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Canada eyes powers to seize sanctioned assets

The federal government is looking to give itself new powers to seize and sell off already sanctioned assets from foreign entities, and use the proceeds to help rebuild impacted countries and compensate victims.

It’s a policy change the Liberals have already indicated a desire to use once it passes against sanctioned Russians over their ongoing attacks in Ukraine.

Under the proposed measures, the Special Economic Measures Act—which outlines Canada’s sanctions—would be updated to, among other things, allow the federal government to “take economic measures” in situations where breaches of international peace and security have occurred, when there are acts of “significant corruption,” or where systematic human rights violations have been committed in a foreign state or acts of significant corruption.

Through the changes to the Act, Canada could be empowered to order applicable property to be forfeited, and the funds collected could then be turned around to help rebuild a war-torn country, compensate those victim to human rights abuses or corruption, or generally help restore peace and security.

“Today, we are seeking the capacity to not only seize but to allow for the forfeiture of the assets of sanctioned individuals and entities and to allow us to compensate victims with the proceeds,” said Foreign Affairs Minister Melanie Joly in a statement, adding that Canada would be the first G7 country to have a sanctions regime that allows for such actions.

From top politicians to influential oligarchs and industry giants, Canada has slapped sanctions on more than 1,000 individuals and entities who it considers complicit in the current Russian attacks on Ukraine. The sanctions so far have just permitted the freezing of Canadian assets alongside other prohibitions.

It remains unclear how many of the entities or individuals Canada has sanctioned have assets that would be within reach of Canadian authorities through these powers.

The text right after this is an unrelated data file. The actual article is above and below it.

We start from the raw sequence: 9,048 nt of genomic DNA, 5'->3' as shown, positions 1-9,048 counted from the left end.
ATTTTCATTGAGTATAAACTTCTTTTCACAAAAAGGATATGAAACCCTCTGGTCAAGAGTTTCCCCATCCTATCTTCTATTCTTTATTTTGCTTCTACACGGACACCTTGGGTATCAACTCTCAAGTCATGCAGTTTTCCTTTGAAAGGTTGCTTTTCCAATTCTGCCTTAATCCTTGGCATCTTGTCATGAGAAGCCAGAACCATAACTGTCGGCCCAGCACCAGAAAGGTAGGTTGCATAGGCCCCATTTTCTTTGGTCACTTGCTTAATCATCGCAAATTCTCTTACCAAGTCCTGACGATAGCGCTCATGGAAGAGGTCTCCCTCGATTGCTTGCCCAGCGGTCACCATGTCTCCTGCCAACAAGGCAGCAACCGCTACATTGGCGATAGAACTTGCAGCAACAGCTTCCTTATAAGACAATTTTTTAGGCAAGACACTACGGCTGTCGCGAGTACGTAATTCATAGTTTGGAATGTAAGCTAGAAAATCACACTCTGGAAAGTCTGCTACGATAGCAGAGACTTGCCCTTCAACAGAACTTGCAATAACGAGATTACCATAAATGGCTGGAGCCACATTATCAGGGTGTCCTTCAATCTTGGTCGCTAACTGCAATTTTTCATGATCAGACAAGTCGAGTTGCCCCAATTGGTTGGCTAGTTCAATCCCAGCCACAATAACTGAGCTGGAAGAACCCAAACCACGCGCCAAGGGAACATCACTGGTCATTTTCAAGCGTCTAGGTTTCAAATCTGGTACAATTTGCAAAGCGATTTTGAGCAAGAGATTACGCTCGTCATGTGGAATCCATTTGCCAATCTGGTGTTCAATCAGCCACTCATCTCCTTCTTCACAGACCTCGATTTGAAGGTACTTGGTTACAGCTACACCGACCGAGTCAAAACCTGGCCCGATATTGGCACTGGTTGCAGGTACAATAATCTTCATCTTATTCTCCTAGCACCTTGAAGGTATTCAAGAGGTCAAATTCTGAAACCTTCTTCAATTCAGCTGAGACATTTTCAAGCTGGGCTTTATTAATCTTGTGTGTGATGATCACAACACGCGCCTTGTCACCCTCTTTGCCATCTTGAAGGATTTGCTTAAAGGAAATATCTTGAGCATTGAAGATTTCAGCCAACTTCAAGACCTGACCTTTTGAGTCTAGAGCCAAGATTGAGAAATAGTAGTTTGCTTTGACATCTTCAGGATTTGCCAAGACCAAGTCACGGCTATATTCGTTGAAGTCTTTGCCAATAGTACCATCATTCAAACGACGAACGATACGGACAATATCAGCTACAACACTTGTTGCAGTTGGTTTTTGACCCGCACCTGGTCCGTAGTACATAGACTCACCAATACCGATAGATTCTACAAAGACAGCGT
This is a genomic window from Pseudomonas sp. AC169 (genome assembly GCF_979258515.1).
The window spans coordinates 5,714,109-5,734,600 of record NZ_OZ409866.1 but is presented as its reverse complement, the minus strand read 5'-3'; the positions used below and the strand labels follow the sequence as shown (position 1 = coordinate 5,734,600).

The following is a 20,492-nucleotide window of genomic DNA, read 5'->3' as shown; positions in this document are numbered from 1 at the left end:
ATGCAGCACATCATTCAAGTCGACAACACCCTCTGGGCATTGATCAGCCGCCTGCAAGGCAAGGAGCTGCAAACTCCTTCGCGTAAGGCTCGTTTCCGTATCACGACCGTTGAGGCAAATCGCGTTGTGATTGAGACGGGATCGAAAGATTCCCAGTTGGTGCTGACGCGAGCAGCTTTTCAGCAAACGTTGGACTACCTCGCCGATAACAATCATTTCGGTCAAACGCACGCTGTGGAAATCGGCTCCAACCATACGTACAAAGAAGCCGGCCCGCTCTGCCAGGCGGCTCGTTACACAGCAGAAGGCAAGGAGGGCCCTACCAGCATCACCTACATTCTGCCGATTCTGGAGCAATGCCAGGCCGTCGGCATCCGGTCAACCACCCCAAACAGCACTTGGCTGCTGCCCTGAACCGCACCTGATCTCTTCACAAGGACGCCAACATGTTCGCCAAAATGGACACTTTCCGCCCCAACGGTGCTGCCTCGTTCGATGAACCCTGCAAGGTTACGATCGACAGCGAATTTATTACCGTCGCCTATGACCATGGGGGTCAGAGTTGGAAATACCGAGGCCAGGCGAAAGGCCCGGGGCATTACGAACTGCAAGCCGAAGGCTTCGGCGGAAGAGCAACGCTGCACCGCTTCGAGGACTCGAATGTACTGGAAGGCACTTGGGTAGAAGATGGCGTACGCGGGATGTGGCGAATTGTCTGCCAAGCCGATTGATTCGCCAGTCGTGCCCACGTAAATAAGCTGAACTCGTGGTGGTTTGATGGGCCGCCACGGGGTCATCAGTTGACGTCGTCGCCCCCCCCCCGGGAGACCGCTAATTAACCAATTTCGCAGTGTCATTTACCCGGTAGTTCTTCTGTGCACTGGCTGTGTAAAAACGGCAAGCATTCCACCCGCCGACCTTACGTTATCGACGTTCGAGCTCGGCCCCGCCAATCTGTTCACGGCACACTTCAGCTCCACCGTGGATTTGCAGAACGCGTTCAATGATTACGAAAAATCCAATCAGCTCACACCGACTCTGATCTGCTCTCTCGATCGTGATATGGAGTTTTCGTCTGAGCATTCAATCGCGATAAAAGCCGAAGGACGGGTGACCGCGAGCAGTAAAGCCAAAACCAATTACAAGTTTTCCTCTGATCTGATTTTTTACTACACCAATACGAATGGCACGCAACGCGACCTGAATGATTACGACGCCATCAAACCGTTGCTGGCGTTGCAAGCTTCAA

The move appears to mirror a proposal gaining traction in the Senate, from Sen. Ratna Omidvar, which seeks to see Canada confiscate and repurpose frozen assets.


These new powers are being outlined in advance of a coming wide-spanning Budget Implementation Act that will be moving to make hundreds of pages of legislative amendments stemming from commitments made in the 2022 federal budget.

Called a “Ways and Means” motion, the wording tabled in the House of Commons on Tuesday acts essentially as a heads up to parliamentarians about what the budget bill will include when it’s tabled, a move expected in the coming days. It’s a process specific to budgets, and the language presented in the motion will still need to be introduced through legislation and moved through the House and Senate legislative processes.

Also included in the motion are plans to update the Criminal Code, the Copyright Act, the Customs Act, the Immigration and Refugee Protection Act, the Corrections and Conditional Release Act, and the Parliament of Canada Act, among many other legislative amendments that were in some way flagged in the April 7 budget document.

While vaguely worded, the government did indicate in the budget their intent to keep working with allies and clarifying the Foreign Affairs Ministers’ powers as it pertains to the ability to “target the assets and ill-gotten gains of Russia’s elites and those who act on their behalf.”

“This includes the use of resources to identify, freeze, and seize assets to ensure that sanctioned individuals and entities are no longer able to access their resources and wealth abroad,” reads the budget.

Despite the expected omnibus nature of the coming bill, there isn’t much question over whether or not it will pass, given that the NDP have made a deal with the Liberals to support their budgets and other confidence matters until 2025.

It remains to be seen how long the massive piece of legislation will take to pass. The most recent and considerably shorter bill moving through budgetary measures from the December 2021 fiscal update is still working its way through Parliament.



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